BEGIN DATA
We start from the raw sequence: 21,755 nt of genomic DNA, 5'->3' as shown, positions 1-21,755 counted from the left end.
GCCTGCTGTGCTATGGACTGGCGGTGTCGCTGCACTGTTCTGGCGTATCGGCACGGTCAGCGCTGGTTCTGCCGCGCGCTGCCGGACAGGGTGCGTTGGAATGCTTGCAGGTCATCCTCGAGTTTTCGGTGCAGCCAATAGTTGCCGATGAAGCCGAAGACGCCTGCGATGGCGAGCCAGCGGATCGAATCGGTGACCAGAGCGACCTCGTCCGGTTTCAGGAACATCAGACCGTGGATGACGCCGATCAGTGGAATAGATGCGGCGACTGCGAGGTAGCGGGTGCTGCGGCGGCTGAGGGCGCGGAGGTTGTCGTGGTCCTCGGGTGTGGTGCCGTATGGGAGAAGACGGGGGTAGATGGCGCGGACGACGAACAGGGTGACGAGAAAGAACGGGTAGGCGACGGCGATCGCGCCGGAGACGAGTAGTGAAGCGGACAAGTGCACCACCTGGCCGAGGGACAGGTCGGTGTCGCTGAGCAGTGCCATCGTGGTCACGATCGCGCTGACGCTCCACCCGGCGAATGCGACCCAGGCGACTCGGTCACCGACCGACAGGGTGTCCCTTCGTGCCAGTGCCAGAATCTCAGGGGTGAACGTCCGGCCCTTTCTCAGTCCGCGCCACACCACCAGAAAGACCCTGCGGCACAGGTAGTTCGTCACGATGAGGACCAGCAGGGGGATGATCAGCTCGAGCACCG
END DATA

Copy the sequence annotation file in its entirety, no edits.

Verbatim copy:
We start from the raw sequence: 21,755 nt of genomic DNA, 5'->3' as shown, positions 1-21,755 counted from the left end.
GCCTGCTGTGCTATGGACTGGCGGTGTCGCTGCACTGTTCTGGCGTATCGGCACGGTCAGCGCTGGTTCTGCCGCGCGCTGCCGGACAGGGTGCGTTGGAATGCTTGCAGGTCATCCTCGAGTTTTCGGTGCAGCCAATAGTTGCCGATGAAGCCGAAGACGCCTGCGATGGCGAGCCAGCGGATCGAATCGGTGACCAGAGCGACCTCGTCCGGTTTCAGGAACATCAGACCGTGGATGACGCCGATCAGTGGAATAGATGCGGCGACTGCGAGGTAGCGGGTGCTGCGGCGGCTGAGGGCGCGGAGGTTGTCGTGGTCCTCGGGTGTGGTGCCGTATGGGAGAAGACGGGGGTAGATGGCGCGGACGACGAACAGGGTGACGAGAAAGAACGGGTAGGCGACGGCGATCGCGCCGGAGACGAGTAGTGAAGCGGACAAGTGCACCACCTGGCCGAGGGACAGGTCGGTGTCGCTGAGCAGTGCCATCGTGGTCACGATCGCGCTGACGCTCCACCCGGCGAATGCGACCCAGGCGACTCGGTCACCGACCGACAGGGTGTCCCTTCGTGCCAGTGCCAGAATCTCAGGGGTGAACGTCCGGCCCTTTCTCAGTCCGCGCCACACCACCAGAAAGACCCTGCGGCACAGGTAGTTCGTCACGATGAGGACCAGCAGGGGGATGATCAGCTCGAGCACCG